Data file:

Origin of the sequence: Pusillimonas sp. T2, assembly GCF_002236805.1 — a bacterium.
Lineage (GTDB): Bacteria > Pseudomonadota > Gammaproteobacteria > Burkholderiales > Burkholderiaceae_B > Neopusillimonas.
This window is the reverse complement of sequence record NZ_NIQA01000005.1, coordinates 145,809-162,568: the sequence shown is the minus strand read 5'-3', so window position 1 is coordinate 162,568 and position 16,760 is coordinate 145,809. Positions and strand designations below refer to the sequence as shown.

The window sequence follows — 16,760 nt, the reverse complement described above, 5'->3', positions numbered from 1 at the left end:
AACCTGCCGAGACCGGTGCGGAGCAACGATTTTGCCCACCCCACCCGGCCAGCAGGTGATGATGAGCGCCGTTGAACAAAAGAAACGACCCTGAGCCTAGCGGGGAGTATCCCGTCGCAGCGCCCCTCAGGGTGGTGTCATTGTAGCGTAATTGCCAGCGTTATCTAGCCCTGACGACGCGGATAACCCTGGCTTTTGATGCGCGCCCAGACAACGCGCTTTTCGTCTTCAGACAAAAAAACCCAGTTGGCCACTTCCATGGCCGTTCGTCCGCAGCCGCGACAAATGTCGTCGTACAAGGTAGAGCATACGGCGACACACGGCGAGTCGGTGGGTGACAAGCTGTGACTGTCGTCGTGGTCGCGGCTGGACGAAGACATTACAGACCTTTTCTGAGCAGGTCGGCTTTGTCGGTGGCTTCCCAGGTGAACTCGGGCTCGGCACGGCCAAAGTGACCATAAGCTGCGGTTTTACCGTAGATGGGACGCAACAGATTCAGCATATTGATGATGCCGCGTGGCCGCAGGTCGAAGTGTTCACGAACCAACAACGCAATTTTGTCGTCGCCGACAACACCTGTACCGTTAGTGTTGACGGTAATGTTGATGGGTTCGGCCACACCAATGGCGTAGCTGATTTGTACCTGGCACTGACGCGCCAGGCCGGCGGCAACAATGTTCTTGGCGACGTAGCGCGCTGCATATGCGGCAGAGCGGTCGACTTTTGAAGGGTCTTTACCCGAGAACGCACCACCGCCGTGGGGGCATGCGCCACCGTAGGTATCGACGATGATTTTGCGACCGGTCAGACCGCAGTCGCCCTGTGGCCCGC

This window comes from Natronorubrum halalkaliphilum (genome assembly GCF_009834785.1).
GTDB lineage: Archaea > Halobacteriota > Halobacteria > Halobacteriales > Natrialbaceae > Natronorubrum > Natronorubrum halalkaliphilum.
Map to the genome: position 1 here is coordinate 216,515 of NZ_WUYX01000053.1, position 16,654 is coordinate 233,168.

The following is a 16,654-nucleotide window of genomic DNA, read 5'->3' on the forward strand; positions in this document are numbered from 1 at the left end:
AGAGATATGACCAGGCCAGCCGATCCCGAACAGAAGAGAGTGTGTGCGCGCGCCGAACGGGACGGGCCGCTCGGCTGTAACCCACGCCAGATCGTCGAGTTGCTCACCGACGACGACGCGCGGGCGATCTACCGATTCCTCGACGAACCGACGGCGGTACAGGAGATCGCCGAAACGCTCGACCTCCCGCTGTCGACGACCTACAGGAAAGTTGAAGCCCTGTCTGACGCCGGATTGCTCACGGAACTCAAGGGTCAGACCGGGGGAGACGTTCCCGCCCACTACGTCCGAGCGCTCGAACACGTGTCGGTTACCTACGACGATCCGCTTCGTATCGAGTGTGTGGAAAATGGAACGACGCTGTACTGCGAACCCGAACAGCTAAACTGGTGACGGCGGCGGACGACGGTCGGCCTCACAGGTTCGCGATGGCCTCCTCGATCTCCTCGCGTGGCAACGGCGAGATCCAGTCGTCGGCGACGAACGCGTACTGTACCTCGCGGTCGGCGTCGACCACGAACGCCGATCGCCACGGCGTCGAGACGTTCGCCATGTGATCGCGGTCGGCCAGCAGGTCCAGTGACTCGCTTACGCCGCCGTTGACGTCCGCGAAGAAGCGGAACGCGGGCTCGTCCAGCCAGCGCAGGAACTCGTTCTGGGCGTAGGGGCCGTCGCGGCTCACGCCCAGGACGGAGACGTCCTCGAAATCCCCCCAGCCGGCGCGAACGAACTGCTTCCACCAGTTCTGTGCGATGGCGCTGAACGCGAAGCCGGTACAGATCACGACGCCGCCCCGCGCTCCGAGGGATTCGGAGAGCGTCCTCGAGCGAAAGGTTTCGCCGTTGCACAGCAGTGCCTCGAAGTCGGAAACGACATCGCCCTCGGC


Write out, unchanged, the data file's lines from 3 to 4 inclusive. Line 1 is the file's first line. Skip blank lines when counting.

This window is the reverse complement of sequence record NZ_NIQA01000005.1, coordinates 145,809-162,568: the sequence shown is the minus strand read 5'-3', so window position 1 is coordinate 162,568 and position 16,760 is coordinate 145,809. Positions and strand designations below refer to the sequence as shown.

The window sequence follows — 16,760 nt, the reverse complement described above, 5'->3', positions numbered from 1 at the left end: